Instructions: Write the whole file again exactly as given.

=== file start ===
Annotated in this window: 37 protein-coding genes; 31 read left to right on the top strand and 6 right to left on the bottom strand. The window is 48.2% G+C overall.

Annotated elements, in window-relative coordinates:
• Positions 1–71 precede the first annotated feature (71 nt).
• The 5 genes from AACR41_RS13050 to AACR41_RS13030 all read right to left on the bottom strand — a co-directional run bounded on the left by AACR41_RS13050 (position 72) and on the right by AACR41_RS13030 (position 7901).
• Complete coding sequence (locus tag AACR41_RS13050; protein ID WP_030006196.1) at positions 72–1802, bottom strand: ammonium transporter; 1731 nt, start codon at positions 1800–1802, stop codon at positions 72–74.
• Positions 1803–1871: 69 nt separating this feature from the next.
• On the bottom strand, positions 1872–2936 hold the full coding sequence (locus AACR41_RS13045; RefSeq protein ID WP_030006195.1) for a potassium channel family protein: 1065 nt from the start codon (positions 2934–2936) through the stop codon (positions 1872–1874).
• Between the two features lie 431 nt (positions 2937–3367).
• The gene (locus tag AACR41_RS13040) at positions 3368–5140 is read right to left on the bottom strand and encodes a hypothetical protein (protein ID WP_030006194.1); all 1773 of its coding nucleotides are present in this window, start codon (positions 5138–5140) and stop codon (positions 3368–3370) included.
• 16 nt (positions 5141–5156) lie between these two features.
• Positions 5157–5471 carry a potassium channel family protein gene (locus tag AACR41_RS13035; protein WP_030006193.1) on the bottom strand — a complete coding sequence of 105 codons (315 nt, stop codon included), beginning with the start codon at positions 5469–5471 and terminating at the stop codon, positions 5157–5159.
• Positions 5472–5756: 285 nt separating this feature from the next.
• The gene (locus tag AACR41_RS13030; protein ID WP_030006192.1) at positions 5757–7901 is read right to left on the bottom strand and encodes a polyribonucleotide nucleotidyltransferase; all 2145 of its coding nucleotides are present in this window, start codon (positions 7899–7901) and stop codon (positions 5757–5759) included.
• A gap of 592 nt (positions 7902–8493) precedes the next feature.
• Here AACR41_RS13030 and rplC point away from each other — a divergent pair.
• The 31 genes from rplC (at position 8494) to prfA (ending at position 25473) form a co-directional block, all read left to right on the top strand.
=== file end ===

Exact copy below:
Annotated in this window: 37 protein-coding genes; 31 read left to right on the top strand and 6 right to left on the bottom strand. The window is 48.2% G+C overall.

Annotated elements, in window-relative coordinates:
• Positions 1–71 precede the first annotated feature (71 nt).
• The 5 genes from AACR41_RS13050 to AACR41_RS13030 all read right to left on the bottom strand — a co-directional run bounded on the left by AACR41_RS13050 (position 72) and on the right by AACR41_RS13030 (position 7901).
• Complete coding sequence (locus tag AACR41_RS13050; protein ID WP_030006196.1) at positions 72–1802, bottom strand: ammonium transporter; 1731 nt, start codon at positions 1800–1802, stop codon at positions 72–74.
• Positions 1803–1871: 69 nt separating this feature from the next.
• On the bottom strand, positions 1872–2936 hold the full coding sequence (locus AACR41_RS13045; RefSeq protein ID WP_030006195.1) for a potassium channel family protein: 1065 nt from the start codon (positions 2934–2936) through the stop codon (positions 1872–1874).
• Between the two features lie 431 nt (positions 2937–3367).
• The gene (locus tag AACR41_RS13040) at positions 3368–5140 is read right to left on the bottom strand and encodes a hypothetical protein (protein ID WP_030006194.1); all 1773 of its coding nucleotides are present in this window, start codon (positions 5138–5140) and stop codon (positions 3368–3370) included.
• 16 nt (positions 5141–5156) lie between these two features.
• Positions 5157–5471 carry a potassium channel family protein gene (locus tag AACR41_RS13035; protein WP_030006193.1) on the bottom strand — a complete coding sequence of 105 codons (315 nt, stop codon included), beginning with the start codon at positions 5469–5471 and terminating at the stop codon, positions 5157–5159.
• Positions 5472–5756: 285 nt separating this feature from the next.
• The gene (locus tag AACR41_RS13030; protein ID WP_030006192.1) at positions 5757–7901 is read right to left on the bottom strand and encodes a polyribonucleotide nucleotidyltransferase; all 2145 of its coding nucleotides are present in this window, start codon (positions 7899–7901) and stop codon (positions 5757–5759) included.
• A gap of 592 nt (positions 7902–8493) precedes the next feature.
• Here AACR41_RS13030 and rplC point away from each other — a divergent pair.
• The 31 genes from rplC (at position 8494) to prfA (ending at position 25473) form a co-directional block, all read left to right on the top strand.